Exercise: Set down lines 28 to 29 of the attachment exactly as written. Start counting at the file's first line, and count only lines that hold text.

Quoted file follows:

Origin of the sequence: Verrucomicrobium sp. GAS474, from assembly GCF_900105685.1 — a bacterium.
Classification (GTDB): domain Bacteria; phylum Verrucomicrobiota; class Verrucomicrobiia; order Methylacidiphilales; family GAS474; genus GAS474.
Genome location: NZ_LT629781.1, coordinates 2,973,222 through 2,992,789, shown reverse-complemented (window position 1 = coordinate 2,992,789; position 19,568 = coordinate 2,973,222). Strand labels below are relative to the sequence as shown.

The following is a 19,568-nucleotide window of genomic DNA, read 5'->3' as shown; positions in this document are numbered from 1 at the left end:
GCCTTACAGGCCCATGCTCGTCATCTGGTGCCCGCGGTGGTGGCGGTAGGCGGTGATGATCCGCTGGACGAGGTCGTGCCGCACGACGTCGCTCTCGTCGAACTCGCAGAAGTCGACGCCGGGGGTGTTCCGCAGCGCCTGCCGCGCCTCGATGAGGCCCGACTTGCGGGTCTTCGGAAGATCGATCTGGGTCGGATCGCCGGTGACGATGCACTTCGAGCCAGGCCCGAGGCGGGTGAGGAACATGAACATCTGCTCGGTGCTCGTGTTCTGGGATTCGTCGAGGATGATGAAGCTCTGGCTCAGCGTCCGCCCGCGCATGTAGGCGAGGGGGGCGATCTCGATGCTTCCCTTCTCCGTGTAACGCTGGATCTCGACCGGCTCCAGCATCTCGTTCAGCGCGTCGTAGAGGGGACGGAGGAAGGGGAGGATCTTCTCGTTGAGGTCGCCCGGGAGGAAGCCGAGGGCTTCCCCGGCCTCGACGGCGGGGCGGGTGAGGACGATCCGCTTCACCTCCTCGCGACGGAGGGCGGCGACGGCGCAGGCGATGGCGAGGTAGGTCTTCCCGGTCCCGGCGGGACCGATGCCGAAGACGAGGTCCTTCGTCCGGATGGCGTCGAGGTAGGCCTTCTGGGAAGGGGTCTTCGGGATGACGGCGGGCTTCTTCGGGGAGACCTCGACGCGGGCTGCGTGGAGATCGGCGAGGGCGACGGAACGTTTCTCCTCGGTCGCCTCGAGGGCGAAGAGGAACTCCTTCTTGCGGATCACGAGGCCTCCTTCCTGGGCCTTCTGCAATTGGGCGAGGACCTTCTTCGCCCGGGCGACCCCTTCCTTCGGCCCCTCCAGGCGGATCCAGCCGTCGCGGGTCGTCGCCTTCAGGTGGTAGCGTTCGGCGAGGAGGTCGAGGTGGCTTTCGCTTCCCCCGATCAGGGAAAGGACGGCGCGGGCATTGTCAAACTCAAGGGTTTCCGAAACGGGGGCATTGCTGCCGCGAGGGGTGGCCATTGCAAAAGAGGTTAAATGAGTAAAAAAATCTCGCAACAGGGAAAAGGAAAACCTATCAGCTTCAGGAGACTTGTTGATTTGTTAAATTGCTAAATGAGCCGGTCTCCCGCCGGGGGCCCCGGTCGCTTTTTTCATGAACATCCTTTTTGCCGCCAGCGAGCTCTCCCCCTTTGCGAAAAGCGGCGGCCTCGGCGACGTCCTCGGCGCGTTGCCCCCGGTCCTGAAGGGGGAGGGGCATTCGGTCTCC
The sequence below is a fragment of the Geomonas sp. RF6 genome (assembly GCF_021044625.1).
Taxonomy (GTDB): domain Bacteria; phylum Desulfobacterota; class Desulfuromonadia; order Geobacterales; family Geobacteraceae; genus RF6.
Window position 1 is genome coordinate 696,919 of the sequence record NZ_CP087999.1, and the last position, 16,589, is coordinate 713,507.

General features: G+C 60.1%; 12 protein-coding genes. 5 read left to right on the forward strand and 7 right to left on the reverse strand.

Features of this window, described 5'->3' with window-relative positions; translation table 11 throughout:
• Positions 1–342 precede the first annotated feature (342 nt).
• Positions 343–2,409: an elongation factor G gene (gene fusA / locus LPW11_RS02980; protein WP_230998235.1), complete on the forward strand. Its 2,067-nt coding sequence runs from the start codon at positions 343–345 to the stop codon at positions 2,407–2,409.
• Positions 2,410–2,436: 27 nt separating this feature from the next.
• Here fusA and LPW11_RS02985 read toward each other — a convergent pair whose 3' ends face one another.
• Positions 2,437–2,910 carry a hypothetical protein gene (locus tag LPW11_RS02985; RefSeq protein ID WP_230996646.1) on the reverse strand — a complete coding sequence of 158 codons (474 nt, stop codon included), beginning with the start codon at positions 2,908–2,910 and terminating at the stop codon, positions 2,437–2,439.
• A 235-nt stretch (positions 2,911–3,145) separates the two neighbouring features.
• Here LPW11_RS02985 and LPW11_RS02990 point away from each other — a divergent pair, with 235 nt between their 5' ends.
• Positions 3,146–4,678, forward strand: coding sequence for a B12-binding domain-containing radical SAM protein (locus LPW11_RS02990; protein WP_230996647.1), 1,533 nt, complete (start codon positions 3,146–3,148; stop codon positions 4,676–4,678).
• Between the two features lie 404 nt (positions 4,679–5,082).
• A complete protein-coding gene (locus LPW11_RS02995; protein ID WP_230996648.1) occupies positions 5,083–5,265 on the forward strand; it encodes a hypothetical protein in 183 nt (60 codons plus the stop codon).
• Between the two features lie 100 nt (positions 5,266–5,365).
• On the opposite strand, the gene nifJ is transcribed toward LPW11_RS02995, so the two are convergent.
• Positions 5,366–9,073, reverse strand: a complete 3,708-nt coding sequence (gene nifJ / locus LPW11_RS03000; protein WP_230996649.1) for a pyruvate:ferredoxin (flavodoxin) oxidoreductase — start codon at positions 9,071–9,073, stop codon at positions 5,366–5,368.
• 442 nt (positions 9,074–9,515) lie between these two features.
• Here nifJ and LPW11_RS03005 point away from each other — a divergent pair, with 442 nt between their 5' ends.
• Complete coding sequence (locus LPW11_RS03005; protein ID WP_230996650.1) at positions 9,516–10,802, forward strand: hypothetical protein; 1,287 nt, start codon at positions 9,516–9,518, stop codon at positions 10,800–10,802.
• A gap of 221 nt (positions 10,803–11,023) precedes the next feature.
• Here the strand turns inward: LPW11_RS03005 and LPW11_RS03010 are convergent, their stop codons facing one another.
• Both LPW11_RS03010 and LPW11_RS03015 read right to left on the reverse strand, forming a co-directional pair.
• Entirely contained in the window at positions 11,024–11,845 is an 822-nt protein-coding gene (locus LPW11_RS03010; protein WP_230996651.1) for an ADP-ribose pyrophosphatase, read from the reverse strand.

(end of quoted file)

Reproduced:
• Here the strand turns inward: LPW11_RS03005 and LPW11_RS03010 are convergent, their stop codons facing one another.
• Both LPW11_RS03010 and LPW11_RS03015 read right to left on the reverse strand, forming a co-directional pair.